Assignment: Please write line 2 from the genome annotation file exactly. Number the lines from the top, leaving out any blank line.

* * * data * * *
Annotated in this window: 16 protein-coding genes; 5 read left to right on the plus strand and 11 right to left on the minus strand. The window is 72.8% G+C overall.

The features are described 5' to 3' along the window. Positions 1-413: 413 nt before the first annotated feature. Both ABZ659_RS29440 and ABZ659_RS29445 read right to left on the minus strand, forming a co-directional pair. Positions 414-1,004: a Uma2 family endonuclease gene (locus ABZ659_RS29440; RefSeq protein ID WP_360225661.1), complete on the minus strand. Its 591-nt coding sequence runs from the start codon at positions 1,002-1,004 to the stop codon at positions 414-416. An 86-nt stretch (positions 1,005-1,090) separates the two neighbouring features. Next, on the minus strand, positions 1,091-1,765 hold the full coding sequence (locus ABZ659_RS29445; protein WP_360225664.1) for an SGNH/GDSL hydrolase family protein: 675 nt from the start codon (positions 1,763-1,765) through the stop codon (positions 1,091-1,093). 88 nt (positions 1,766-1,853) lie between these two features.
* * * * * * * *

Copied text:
The features are described 5' to 3' along the window. Positions 1-413: 413 nt before the first annotated feature. Both ABZ659_RS29440 and ABZ659_RS29445 read right to left on the minus strand, forming a co-directional pair. Positions 414-1,004: a Uma2 family endonuclease gene (locus ABZ659_RS29440; RefSeq protein ID WP_360225661.1), complete on the minus strand. Its 591-nt coding sequence runs from the start codon at positions 1,002-1,004 to the stop codon at positions 414-416. An 86-nt stretch (positions 1,005-1,090) separates the two neighbouring features. Next, on the minus strand, positions 1,091-1,765 hold the full coding sequence (locus ABZ659_RS29445; protein WP_360225664.1) for an SGNH/GDSL hydrolase family protein: 675 nt from the start codon (positions 1,763-1,765) through the stop codon (positions 1,091-1,093). 88 nt (positions 1,766-1,853) lie between these two features.